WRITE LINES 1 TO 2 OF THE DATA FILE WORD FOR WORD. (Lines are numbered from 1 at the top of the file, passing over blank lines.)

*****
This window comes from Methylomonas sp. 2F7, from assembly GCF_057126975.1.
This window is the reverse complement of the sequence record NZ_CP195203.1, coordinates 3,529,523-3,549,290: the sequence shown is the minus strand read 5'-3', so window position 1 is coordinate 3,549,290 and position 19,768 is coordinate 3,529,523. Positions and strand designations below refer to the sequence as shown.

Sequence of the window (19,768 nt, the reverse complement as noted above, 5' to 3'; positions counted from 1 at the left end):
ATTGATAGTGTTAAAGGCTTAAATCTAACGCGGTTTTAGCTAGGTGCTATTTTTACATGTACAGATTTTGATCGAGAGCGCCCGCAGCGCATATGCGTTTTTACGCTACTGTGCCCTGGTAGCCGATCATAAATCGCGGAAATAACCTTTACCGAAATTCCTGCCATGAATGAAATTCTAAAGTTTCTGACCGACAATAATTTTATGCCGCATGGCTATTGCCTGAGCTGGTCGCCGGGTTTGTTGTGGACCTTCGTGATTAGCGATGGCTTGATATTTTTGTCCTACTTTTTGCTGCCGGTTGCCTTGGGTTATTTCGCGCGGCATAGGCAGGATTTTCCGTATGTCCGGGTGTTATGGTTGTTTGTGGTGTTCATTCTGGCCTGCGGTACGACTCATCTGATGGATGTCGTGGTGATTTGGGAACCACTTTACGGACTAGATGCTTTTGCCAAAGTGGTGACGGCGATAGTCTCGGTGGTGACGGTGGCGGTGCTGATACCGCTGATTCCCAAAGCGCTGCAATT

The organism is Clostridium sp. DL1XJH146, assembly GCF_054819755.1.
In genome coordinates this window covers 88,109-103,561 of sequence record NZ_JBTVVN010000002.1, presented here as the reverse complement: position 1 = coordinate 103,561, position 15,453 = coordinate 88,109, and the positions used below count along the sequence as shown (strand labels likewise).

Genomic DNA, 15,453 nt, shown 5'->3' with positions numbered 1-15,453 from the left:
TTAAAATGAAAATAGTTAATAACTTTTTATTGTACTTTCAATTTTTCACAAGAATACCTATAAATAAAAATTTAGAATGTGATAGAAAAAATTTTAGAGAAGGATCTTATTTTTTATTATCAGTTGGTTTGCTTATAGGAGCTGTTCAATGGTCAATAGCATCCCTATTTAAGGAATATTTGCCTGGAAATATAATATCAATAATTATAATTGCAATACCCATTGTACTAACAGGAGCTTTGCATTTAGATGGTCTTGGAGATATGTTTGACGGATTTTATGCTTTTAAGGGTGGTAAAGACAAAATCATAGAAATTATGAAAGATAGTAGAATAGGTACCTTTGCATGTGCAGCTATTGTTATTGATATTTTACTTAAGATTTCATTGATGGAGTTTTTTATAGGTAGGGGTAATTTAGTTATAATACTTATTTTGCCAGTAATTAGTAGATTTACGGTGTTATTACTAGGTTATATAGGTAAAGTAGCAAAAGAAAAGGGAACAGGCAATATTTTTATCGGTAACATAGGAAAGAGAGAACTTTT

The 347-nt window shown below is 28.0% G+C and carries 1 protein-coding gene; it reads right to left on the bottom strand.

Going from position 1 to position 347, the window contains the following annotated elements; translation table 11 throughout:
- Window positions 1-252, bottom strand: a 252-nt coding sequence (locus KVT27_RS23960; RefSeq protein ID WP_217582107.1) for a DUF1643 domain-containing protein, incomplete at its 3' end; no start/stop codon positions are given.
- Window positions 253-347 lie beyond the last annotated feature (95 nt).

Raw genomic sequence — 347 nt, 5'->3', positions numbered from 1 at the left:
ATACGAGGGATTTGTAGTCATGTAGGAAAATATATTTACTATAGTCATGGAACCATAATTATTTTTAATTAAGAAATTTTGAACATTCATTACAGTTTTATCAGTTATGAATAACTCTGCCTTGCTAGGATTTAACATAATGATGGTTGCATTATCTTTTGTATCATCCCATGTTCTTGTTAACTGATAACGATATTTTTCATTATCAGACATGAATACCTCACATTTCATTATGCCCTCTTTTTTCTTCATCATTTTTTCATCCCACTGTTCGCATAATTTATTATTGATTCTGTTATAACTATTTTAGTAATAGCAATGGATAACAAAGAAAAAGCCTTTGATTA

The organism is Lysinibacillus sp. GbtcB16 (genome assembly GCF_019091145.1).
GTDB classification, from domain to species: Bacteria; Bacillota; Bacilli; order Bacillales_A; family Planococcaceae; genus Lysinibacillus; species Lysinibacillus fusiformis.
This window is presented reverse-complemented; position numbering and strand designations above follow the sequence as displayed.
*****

This window comes from Methylomonas sp. 2F7, from assembly GCF_057126975.1.
This window is the reverse complement of the sequence record NZ_CP195203.1, coordinates 3,529,523-3,549,290: the sequence shown is the minus strand read 5'-3', so window position 1 is coordinate 3,549,290 and position 19,768 is coordinate 3,529,523. Positions and strand designations below refer to the sequence as shown.